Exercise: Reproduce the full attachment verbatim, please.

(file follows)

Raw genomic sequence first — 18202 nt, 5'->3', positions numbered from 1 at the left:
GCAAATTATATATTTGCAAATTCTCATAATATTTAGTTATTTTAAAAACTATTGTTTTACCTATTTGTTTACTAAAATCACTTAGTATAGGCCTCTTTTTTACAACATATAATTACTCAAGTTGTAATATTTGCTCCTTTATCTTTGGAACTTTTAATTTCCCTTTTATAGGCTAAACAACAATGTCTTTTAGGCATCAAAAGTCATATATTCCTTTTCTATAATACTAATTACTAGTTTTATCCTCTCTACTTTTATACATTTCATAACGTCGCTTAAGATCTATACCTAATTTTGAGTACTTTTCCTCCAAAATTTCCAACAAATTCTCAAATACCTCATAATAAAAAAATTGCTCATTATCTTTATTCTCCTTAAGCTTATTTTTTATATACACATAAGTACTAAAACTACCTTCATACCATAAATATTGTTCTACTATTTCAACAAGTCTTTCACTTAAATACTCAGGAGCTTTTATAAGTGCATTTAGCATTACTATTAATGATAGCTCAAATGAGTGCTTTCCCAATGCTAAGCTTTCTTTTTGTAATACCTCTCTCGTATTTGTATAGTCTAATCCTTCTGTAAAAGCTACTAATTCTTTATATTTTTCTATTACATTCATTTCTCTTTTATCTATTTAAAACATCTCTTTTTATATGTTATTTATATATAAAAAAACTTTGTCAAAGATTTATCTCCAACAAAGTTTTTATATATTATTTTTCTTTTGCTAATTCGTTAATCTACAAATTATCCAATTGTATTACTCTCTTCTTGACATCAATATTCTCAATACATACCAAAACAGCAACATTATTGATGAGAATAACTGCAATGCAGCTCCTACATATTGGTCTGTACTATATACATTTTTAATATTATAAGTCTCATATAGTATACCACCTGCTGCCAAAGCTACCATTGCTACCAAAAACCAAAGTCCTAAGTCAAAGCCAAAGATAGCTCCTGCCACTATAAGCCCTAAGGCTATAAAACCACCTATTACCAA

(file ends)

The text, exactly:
Raw genomic sequence first — 18202 nt, 5'->3', positions numbered from 1 at the left:
GCAAATTATATATTTGCAAATTCTCATAATATTTAGTTATTTTAAAAACTATTGTTTTACCTATTTGTTTACTAAAATCACTTAGTATAGGCCTCTTTTTTACAACATATAATTACTCAAGTTGTAATATTTGCTCCTTTATCTTTGGAACTTTTAATTTCCCTTTTATAGGCTAAACAACAATGTCTTTTAGGCATCAAAAGTCATATATTCCTTTTCTATAATACTAATTACTAGTTTTATCCTCTCTACTTTTATACATTTCATAACGTCGCTTAAGATCTATACCTAATTTTGAGTACTTTTCCTCCAAAATTTCCAACAAATTCTCAAATACCTCATAATAAAAAAATTGCTCATTATCTTTATTCTCCTTAAGCTTATTTTTTATATACACATAAGTACTAAAACTACCTTCATACCATAAATATTGTTCTACTATTTCAACAAGTCTTTCACTTAAATACTCAGGAGCTTTTATAAGTGCATTTAGCATTACTATTAATGATAGCTCAAATGAGTGCTTTCCCAATGCTAAGCTTTCTTTTTGTAATACCTCTCTCGTATTTGTATAGTCTAATCCTTCTGTAAAAGCTACTAATTCTTTATATTTTTCTATTACATTCATTTCTCTTTTATCTATTTAAAACATCTCTTTTTATATGTTATTTATATATAAAAAAACTTTGTCAAAGATTTATCTCCAACAAAGTTTTTATATATTATTTTTCTTTTGCTAATTCGTTAATCTACAAATTATCCAATTGTATTACTCTCTTCTTGACATCAATATTCTCAATACATACCAAAACAGCAACATTATTGATGAGAATAACTGCAATGCAGCTCCTACATATTGGTCTGTACTATATACATTTTTAATATTATAAGTCTCATATAGTATACCACCTGCTGCCAAAGCTACCATTGCTACCAAAAACCAAAGTCCTAAGTCAAAGCCAAAGATAGCTCCTGCCACTATAAGCCCTAAGGCTATAAAACCACCTATTACCAA